The One I Wrote for You

Theatrical Release: December 5, 2014
The One I Wrote for You


Limited Theatrical Release – Ben had bigger dreams than serving chai lattes to hipsters. He had wanted to be a singer and a songwriter, but life doesn’t always follow the script we try to write. Ben has a family and bills to pay. So when he’s offered a manager position at the coffee shop, his financial problems seemed to be solved. Then a new reality television show—The Song—comes to town. Without him knowing it, Ben’s precocious 10-year-old daughter has entered Ben in the competition. Now Ben must decide if he’ll pick up the microphone, along with a shattered relationship he left behind, to pursue the life he was meant to lead. “The One I Wrote For You” is a family-centric, feature-length film by David Kauffman. The film has broad audience appeal with messages about the challenges of choice that ring strong and true. The story encourages viewers to live authentically in pursuit of their unique passion and identity. The film also points out, however, that in following your dream it’s important not to lose yourself.

Dove Review

“The One I Wrote For You” makes this clear: a person doesn’t have to sell out to be successful. Talent will always be appreciated by someone. The terrific cast of this film includes Cheyenne Jackson as Ben Cantor, a man who once had a dream to write songs and sing them for an audience. Now he finds himself working as a barista at The Monterey Coffee Bar and being offered a promotion to manager, just as the reality TV show “The Song” comes to town.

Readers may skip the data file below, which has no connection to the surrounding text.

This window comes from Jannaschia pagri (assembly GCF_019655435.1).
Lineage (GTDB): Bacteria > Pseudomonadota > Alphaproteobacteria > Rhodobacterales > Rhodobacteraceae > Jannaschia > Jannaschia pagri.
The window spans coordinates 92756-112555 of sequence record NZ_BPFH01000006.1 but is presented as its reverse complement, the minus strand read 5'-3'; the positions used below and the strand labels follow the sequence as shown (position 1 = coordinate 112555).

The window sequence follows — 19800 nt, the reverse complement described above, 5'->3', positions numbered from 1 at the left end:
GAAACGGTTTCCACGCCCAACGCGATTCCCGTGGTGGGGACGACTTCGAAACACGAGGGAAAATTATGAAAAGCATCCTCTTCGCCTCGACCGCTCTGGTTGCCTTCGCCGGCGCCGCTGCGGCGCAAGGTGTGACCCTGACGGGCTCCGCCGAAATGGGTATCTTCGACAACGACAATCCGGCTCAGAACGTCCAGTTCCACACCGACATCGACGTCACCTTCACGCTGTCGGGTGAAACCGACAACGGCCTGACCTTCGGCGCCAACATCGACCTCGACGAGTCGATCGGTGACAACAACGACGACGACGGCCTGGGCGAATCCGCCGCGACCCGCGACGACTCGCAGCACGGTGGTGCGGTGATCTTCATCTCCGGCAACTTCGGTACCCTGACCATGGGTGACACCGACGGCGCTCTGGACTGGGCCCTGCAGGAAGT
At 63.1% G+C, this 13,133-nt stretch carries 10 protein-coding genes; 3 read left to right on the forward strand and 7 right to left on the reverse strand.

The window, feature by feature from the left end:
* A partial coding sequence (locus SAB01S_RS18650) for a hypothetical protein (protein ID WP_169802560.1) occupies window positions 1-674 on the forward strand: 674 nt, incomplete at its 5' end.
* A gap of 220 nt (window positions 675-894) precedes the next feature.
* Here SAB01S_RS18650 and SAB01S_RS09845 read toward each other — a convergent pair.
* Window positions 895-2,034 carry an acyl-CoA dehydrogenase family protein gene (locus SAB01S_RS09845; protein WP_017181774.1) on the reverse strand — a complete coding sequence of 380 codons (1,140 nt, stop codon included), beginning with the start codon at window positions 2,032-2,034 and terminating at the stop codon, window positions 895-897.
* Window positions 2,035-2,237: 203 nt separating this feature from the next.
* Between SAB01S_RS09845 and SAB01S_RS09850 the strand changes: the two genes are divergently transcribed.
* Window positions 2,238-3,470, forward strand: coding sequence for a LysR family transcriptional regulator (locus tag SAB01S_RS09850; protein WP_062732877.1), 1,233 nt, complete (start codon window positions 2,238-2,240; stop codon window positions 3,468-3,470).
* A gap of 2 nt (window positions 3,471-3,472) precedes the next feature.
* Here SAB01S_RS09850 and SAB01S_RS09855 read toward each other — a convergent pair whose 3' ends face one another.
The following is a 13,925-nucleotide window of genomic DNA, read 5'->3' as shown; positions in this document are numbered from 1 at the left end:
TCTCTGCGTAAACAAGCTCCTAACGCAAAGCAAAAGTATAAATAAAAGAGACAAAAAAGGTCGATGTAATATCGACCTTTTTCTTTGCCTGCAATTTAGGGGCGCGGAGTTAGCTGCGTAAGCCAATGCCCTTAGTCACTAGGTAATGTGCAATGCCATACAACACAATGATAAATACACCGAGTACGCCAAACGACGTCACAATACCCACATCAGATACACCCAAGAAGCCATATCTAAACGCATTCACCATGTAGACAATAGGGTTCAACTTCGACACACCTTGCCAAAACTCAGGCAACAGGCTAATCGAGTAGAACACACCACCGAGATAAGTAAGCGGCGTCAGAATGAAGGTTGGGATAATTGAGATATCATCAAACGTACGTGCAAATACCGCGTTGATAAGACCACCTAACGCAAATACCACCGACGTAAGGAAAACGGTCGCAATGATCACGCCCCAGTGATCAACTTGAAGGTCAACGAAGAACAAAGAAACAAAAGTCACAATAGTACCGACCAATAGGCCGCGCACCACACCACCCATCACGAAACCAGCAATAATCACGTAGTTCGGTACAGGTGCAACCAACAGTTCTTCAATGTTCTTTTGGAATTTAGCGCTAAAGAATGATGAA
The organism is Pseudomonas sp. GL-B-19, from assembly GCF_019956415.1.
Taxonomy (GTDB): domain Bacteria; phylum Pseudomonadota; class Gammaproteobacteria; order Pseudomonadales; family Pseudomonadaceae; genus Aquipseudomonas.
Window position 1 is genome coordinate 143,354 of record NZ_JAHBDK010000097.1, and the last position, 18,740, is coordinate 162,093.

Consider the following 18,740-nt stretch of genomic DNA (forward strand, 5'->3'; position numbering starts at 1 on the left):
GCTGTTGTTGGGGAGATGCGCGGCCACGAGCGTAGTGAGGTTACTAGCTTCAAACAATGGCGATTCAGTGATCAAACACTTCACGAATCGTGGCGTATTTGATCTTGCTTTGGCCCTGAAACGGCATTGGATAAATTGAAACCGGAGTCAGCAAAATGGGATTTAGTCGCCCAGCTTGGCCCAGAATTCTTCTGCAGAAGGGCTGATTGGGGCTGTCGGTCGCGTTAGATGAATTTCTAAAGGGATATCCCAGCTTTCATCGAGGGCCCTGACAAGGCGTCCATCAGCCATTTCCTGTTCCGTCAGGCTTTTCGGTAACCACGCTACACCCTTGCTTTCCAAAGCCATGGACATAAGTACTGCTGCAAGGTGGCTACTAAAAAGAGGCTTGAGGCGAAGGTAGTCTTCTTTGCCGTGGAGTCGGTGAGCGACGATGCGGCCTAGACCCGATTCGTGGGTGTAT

Ben learns he is one of five local finalists, thanks to his 10-year-old daughter Gracie sending in one of his songs. Reluctant at first because of past disappointments, Ben moves forward and sings and finds himself almost winning the competition. In fact, when it is learned that the winner plagiarized her song, he is declared the winner. Now he must travel by bus with the other finalists to see who will ultimately win the big prize of $250,000, a recording contract, and a new car. Other cast members include the likable Christopher Lloyd as Ben’s dad Pop, Christine Woods as Alicia, Ben’s wife, and Avi Lake as Gracie, Ben’s daughter.

Ben’s former manager, Mickey (Kevin Pollak), helps his former client but soon becomes concerned about Ben, as the man of integrity Mickey once knew begins changing for the camera in hopes of capturing today’s audience and the big prize. Ben has a choice to make: be true to himself and risk losing the contest, or be true to himself so that he can retain the honesty and integrity that is part of him.

The movie is inspiring and dramatic, showing what can happen when one person perseveres and remains true to doing the right things. In one scene Christopher Lloyd’s character, Pop, remembers when his son Ben was young and played baseball. He had a rough game, striking out several times and throwing the ball into the stands when he made a play. “Even after that, I thought he was going to be the next Joe DiMaggio,” he says. Parents will appreciate that statement. We are awarding the film our Dove “Family-Approved” Seal for ages twelve plus, due to some use of language. This is a feel-good movie and the music is terrific!

Content Description

Faith: None
Integrity: None
Sex: Husband and wife kiss a few times.
Language: G-2; For G's Sake-1; D-1; H-1; Son of a- (Not finished)-1; Holy (Not Finished)-1; something that needs repair is said to be "crapped up."
Violence: None
Drugs: Drinking beer and one character takes the remains of a six pack into his room; wine bottles seen on counter; comment about touring in bars and "smelly drunks."
Nudity: Cleavage in a few scenes; two women wear shorts.
Other: Tension between a few characters and a few disagreements; character goes to the hospital but is all right.


Company: Abramorama
Director: Andy Lauer
Genre: Drama
Runtime: 111 min.
Reviewer: Edwin L. Carpenter